Take full advantage of stone fruit season with three recipes prepared by celebrity chef Zola Nene. That sweet, juicy bite of the first peach of summer is one of life’s greatest pleasures. It signals the start of long, sunny days and living more lightly and brightly over the coming months.
But first Mzansi, did you know that a diet rich in fruit and vegetables can significantly reduce stress and anxiety? This is according to researchers from the Edith Cowen University in Australia who say people who eat at least 470 grams of fruit and vegetables daily, have 10% lower stress levels than those who consumed less than 230 grams.
Lead researcher, PhD candidate Simone Radavelli-Bagatini from ECU’s Institute for Nutrition Research, says the study strengthens the link between diets rich in fruit and vegetables and mental wellbeing.
“We found that people who have higher fruit and veggie intakes are less stressed than those with lower intakes, which suggests diet plays a key role in mental wellbeing,” says Radavelli-Bagatini.
A growing issue
Mental health conditions are an increasing problem around the world. Globally, approximately 1 in 10 people live with a mental health disorder.
According to Radavelli-Bagatini, some stress is considered normal, but long-term exposure can significantly impact mental health.
Food and mood
While the mechanisms behind how fruit and vegetable consumption influences stress are still unclear, Radavelli-Bagatini says key nutrients could be a factor.
“Vegetables and fruits contain important nutrients such as vitamins, minerals, flavonoids and carotenoids that can reduce inflammation and oxidative stress, and therefore improve mental wellbeing.”
Eat happy foods this summer
Mzansi is fortunate to harvest a bounty of delicious stone fruit, and the most popular among them are the fresh peaches, nectarines, and plums. Not only are they delicious, but incredibly versatile. Peaches, nectarines and plums also add fantastic nutritional value to our family diet.
They are widely regarded as safe fruit for people with Type 2 diabetes, because eaten in moderation they do not cause blood sugar spikes. Perhaps, best of all, they provide a unique fruity punch of health-protective nutrients including potassium and antioxidants such as vitamins C, A, E, K and niacin (vitamin B-3).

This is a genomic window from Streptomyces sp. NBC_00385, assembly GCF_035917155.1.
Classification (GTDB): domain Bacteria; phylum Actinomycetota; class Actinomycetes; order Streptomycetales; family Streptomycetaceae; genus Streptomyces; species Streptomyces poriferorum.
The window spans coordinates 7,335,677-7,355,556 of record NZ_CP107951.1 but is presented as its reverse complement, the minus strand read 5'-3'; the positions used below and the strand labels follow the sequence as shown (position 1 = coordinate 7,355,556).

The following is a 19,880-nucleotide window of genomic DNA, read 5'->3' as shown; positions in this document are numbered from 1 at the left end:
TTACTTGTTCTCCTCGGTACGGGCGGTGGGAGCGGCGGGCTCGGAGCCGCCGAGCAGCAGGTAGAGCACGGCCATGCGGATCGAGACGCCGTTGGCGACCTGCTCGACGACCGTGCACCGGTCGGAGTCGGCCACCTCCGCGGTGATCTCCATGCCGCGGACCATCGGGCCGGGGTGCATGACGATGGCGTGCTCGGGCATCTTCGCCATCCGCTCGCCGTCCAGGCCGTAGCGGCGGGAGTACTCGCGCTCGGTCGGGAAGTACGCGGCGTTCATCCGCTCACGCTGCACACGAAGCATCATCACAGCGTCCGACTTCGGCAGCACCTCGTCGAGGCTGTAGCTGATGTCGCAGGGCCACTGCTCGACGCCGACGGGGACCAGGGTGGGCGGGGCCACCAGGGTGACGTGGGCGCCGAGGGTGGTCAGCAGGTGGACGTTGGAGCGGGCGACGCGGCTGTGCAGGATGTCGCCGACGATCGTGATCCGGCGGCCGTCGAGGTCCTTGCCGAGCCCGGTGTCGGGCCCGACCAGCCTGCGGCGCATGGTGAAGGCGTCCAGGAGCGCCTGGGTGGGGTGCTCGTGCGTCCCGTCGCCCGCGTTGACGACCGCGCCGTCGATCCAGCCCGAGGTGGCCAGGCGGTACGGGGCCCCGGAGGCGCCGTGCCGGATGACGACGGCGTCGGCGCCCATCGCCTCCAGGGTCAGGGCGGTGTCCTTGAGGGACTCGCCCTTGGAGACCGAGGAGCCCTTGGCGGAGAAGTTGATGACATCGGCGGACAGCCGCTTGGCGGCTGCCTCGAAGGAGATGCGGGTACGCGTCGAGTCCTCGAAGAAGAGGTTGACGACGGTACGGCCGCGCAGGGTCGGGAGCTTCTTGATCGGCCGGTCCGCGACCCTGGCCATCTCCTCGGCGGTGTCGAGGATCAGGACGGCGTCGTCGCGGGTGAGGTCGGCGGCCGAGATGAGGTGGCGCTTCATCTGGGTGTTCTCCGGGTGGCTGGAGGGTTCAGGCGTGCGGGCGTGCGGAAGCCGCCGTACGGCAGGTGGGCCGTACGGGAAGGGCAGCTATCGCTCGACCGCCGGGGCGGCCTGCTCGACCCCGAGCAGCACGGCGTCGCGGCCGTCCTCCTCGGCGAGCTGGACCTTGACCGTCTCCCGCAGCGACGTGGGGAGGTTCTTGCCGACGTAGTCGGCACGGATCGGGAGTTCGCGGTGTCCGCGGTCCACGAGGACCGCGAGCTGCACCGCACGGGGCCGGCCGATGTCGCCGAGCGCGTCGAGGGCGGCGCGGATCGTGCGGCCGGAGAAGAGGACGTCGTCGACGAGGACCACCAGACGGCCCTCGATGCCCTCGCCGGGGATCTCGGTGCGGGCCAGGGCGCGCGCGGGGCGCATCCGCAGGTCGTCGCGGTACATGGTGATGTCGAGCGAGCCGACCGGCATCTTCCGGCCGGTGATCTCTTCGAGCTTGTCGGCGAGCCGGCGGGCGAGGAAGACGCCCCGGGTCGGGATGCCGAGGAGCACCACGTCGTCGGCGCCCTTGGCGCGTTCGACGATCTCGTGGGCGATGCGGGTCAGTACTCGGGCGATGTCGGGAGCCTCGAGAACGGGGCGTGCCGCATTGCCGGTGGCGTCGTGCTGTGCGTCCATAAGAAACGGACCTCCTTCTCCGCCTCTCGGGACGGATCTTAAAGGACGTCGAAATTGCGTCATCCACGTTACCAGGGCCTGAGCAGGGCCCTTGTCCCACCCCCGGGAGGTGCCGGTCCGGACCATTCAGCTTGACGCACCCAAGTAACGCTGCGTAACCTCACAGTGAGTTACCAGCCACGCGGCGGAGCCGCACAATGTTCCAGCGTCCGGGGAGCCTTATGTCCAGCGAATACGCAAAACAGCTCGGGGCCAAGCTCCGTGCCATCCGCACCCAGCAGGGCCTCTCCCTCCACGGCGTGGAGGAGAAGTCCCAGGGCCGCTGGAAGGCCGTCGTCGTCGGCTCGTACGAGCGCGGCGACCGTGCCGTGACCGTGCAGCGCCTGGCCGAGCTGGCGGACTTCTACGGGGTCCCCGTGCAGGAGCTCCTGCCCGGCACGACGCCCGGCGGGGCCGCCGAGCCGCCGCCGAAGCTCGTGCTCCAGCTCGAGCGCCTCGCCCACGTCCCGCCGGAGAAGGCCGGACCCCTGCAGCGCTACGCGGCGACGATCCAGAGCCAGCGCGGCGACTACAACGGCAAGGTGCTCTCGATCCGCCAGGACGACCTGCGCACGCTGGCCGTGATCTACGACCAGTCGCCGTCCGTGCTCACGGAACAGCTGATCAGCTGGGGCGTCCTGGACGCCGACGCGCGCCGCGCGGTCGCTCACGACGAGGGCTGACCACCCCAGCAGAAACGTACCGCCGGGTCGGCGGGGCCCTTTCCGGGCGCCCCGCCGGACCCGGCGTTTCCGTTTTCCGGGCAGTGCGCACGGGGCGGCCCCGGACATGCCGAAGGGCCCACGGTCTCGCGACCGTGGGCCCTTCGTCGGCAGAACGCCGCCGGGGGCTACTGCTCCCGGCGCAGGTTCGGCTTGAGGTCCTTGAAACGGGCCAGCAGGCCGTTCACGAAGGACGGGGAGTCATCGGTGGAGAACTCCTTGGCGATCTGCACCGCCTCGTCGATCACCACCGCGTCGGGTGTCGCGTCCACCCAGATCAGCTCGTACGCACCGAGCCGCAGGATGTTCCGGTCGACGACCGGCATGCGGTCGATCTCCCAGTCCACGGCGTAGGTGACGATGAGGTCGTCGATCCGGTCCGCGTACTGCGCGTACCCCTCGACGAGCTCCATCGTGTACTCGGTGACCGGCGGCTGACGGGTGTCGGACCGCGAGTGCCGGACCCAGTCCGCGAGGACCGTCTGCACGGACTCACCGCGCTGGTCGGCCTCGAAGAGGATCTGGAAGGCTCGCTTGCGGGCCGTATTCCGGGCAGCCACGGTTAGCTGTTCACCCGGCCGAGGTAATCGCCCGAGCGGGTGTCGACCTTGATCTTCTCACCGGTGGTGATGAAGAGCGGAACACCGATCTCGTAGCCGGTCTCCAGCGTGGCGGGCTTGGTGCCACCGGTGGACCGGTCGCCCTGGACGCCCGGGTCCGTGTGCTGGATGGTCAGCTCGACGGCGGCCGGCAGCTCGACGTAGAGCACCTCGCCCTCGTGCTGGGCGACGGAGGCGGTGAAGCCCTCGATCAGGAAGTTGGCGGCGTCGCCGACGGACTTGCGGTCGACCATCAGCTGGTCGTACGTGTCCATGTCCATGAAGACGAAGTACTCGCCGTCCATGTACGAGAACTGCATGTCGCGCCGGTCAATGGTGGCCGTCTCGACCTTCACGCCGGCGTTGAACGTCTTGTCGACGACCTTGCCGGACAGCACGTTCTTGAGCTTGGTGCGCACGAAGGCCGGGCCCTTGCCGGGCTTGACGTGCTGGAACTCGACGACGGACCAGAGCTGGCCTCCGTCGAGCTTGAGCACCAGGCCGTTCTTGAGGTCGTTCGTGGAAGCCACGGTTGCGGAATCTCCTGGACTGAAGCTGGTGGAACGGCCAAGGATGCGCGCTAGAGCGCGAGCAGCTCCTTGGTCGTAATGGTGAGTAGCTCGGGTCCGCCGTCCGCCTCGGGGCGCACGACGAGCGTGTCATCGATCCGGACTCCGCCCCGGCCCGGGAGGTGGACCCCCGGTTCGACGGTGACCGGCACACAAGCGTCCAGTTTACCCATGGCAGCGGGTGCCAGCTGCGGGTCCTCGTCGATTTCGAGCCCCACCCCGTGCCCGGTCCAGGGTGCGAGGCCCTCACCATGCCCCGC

Celebrity chef Zola Nene prepares three dishes that can help you get creative with stone fruit.
Plum smoothie bowl
3 plums, chopped
1 peach/nectarine, chopped
¼ cup plain yoghurt
1 tsp vanilla
Honey to taste
2 tbsps mixed seeds
1 cup crushed ice
½ cup peach juice
- Combine ingredients in a blender, blend until smooth, then transfer into serving bowls. Top with sliced plums and seeds to serve.
Spicy peach chicken wings
1 tsp olive oil
1 tbsp chopped ginger
1 tsp dried chilli flakes
1 tsp chopped thyme
4 cling peaches, diced
1 cup water
3 tbsp sriracha sauce
2 tbsp honey
16 chicken wings
2 tbsp chicken spice
2 tsp olive oil
- Heat oil in a saucepan, add onions, ginger, chilli flakes and thyme and sauté until onions soften.
- Add peaches and water, cover with a lid and leave to simmer for 20 minutes or until peaches are soft.
- Blend until smooth (I use an immersion blender).
- To the blended sauce, add sriracha and honey, then simmer until reduced by half.
- Preheat oven to 180°C (the wings can also be cooked in the air fryer).
- Place the chicken wings into a roasting tray, season with chicken spice, drizzle with olive oil, then roast/ air fry for 20 minutes.
- Drizzle wings with half of the sauce, toss well and continue to roast/air fry for another 30 minutes or until the wings are sticky and browned.
- Serve the remaining sauce as a dip for the wings.
Nectarine stuffed pork
1 nectarine, finely chopped
¼ cup breadcrumbs
1 garlic clove, chopped
1 tbsp chopped fresh thyme
1 tsp paprika
¼ cup finely chopped spinach
50g butter, melted
Salt and pepper
400g pork fillet
2 tbsp olive oil
1 cup water
- Stuffing: In a bowl, combine the chopped nectarine, breadcrumbs, garlic, thyme, paprika, spinach and butter, season with salt and pepper to taste.
- Clean the pork fillet by removing any excess fat and sinew.
- Make a lengthwise slit in the pork, then cut along that slit to butterfly and open the fillet to flatten it on both sides.
- Using a meat mallet, flatten the pork more to even it out.
- Season the pork with salt and pepper, then place the stuffing onto the surface of the flattened pork, roll (from one short end to the other) to encase the filling.
- Use butcher’s twine to secure the roll.
- Season the outside with salt and pepper.
- Heat olive oil in a pan, then brown the pork on all sides until golden.
- Add water to the pan, cover with a lid then simmer for 10 minutes, or until the pork is cooked through. Remove from the pan, cover with foil and leave to rest for 10 minutes before slicing and serving.
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